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Films I Neglected To Review: Turn Your Crank To Frank
by Peter Sobczynski

Please enjoy short reviews of "Frank," "Love is Strange" and "Yves Saint Lurent."

There have been any number of films over the years involving oddballs forming rock bands but the U.K. import "Frank" may well be one of the oddest of the bunch. Domhnall Gleeson stars as Jon, an ordinary guy whose dreams of musical glory are partially answered when, due to a strange sense of circumstances, he is asked to fill in on keyboards at the last second for the , a bizarre art-rock collective led by Frank (Michael Fassbender), an enigmatic sort who goes everywhere--and I mean everywhere--with a giant papier-mâché head over his own. To most people, the group is an unlistenable joke but Jon sees something else in them and when he gets the keyboard gig full-time, he embarks on a plan to get them greater exposure through a showcase gig at the South By Southwest music festival, a move that is looked upon with suspicion by eternally-crabby fellow member Clara (Maggie Gyllenhaal) and which could prove to have disastrous consequences for all involved. And before you gripe about how ridiculous this may sound, bear in mind that it was inspired by what the kids call "real life."

"Frank" is such a strange film that at first, I wasn't entire certain how to react to it. It is funny, no question, but since there is also the sense that Frank may not be playing with a full deck, there is the queasy question over whether screenwriters Jon Ronson and Peter Straughan and director Leonard Abrahamson are exploiting the character's emotional problems in order to score some cheap laughs. After a while, though, I found myself becoming won over by its quirky attitude as well as its surprisingly deft turn towards the serious in the final scenes--not the easiest thing in the world to do when your main character is wearing a giant fake head throughout. All the actors are good but what Fassbender does in the central role is nothing short of amazing--by far the most interesting work that he has done on the big screen to date. Despite remaining hidden from view for the most part, his work here is so strong and charismatic that we soon ignore the weirdo aspect of his character and accept him as a real person. Hell, even the music is pretty good with the climactic sort-of-ballad "I Love You All" coming off as maybe the first serious competitor to "Everything Is Awesome!" for next year's Best Song Oscar. "Frank" is sure to become a cult film in the years to come, so why not check it out now at a more reasonable hour? You'll be glad you did.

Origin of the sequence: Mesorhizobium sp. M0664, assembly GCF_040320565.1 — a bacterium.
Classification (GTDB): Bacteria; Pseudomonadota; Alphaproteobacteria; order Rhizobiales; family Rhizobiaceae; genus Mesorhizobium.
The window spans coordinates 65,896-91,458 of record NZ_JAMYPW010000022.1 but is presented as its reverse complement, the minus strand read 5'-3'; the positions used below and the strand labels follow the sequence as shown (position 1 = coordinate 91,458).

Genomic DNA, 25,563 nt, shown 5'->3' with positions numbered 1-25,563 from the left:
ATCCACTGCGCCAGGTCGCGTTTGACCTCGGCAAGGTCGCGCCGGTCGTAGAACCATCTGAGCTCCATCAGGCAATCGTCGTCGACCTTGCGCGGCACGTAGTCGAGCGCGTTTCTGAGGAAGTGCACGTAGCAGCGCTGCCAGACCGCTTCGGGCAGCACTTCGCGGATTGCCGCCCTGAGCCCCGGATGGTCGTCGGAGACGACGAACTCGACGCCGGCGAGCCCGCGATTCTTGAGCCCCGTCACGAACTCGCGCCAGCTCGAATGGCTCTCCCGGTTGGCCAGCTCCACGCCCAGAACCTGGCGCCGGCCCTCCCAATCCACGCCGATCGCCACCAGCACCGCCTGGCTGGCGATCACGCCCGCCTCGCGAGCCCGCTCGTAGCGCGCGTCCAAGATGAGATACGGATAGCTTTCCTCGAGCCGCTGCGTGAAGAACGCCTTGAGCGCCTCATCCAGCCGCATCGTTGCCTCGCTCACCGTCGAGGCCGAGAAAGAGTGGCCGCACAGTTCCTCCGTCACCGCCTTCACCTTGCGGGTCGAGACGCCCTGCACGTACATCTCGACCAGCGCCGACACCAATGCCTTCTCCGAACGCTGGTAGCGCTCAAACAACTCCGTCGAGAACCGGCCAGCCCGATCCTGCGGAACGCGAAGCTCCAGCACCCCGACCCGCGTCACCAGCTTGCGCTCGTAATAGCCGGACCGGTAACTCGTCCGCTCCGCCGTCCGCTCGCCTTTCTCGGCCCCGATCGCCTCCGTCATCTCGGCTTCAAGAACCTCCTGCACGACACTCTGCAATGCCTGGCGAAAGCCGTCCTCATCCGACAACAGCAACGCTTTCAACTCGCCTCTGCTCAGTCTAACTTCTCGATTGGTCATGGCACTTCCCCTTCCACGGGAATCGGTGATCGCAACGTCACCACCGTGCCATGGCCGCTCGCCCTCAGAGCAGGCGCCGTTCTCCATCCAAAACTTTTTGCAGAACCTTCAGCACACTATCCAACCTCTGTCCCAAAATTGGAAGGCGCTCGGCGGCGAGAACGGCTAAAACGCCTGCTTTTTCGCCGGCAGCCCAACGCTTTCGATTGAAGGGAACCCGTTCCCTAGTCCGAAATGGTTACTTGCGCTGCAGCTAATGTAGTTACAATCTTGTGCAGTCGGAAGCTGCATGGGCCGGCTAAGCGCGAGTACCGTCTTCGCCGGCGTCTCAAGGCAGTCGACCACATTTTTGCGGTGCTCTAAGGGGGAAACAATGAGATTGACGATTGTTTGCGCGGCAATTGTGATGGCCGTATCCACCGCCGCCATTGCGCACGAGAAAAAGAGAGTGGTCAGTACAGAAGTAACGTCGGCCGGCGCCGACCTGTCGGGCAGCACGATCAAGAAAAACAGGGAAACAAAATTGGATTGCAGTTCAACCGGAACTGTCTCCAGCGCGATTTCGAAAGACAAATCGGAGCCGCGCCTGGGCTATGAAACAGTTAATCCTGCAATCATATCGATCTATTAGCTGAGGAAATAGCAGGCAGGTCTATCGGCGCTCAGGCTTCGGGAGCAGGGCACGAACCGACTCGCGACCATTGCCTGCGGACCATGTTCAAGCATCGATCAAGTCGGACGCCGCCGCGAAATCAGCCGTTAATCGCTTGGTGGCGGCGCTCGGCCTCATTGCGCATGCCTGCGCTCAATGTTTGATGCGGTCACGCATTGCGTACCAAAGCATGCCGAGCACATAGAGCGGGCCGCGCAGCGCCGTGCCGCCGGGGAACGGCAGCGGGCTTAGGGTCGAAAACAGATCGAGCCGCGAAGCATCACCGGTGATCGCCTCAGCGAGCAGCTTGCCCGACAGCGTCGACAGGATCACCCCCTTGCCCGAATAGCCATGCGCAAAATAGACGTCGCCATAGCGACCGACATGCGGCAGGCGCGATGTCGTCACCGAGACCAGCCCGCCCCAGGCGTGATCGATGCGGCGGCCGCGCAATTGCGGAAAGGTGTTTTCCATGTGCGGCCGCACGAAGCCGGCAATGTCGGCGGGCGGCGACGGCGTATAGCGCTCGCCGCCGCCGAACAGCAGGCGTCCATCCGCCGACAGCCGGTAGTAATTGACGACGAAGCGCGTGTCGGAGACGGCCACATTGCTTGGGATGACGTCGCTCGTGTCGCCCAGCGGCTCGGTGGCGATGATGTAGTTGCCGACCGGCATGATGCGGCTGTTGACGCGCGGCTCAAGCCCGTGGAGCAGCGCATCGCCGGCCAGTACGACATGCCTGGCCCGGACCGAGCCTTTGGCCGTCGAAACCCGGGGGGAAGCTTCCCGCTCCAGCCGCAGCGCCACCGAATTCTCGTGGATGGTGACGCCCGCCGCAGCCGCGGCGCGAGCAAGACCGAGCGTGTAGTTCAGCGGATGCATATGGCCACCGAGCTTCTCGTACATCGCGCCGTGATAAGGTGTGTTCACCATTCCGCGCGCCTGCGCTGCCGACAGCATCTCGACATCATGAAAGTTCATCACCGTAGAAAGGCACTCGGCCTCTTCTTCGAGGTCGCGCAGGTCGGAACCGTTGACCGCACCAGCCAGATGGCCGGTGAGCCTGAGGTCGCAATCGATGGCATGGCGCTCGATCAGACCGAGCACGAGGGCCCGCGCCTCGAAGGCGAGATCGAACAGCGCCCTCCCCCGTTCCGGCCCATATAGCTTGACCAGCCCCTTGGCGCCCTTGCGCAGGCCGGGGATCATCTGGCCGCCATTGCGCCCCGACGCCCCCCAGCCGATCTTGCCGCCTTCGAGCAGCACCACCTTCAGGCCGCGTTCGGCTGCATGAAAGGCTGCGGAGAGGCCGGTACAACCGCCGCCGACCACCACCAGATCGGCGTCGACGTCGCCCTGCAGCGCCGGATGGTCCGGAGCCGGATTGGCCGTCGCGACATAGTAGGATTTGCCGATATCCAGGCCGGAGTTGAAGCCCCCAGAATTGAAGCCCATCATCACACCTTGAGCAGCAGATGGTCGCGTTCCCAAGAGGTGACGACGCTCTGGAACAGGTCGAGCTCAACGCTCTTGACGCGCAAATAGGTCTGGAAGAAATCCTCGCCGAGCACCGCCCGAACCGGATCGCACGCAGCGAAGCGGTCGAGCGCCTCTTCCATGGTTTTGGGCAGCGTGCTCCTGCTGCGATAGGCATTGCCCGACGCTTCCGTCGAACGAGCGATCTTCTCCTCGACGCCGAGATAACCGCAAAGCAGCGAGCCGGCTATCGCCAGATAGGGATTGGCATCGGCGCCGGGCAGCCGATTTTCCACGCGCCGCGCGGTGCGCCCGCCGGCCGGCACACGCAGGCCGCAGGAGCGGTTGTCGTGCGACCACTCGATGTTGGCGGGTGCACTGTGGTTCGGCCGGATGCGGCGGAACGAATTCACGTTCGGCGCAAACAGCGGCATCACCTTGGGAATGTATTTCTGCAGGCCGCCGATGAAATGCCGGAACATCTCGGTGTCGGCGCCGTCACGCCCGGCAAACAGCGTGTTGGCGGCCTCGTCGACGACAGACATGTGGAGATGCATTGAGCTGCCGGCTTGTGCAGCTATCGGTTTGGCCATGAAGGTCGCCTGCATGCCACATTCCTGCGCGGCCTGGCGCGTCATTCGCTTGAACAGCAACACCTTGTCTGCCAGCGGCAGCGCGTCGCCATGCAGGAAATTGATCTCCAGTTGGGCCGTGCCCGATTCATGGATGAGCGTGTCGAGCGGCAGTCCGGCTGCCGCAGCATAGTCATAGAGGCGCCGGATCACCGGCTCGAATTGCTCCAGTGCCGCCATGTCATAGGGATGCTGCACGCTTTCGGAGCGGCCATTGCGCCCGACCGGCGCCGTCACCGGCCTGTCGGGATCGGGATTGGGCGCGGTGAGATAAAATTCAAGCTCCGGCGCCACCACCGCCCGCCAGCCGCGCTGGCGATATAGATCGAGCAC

Ira Sachs is an indie writer-director whose films (including "The Delta," "Forty Shades of Blue" and " ") are ones that I have tended to admire more than actually like but with his latest effort, "Love is Strange," he has crafted what is easily the most engaging and compelling work of his career to date. Alfred Molina and John Lithgow play , a couple who have been together for 40 years and who, thanks to the changes in the laws of New York, are finally free to marry. Unfortunately, what might be the happy ending in another film proves to be the start of something entirely different here as Molina loses his well-paying job as a music teacher at a Catholic school once the news of the wedding gets out, even though the relationship had been an open secret when it was unofficial. This means that they can no longer afford their apartment and since they are unwilling to move outside of the city-- has some private lessons while is still pursuing his dream of being a recognized artist--the two are forced to separate and live with others-- with a gay cop couple in the building and with his nephew (), his author wife (Marisa Tomei) and their teenaged son--while searching in vain for someplace to live, a move that gets more and more off-putting for all involved as the time together in close quarters drags on endlessly.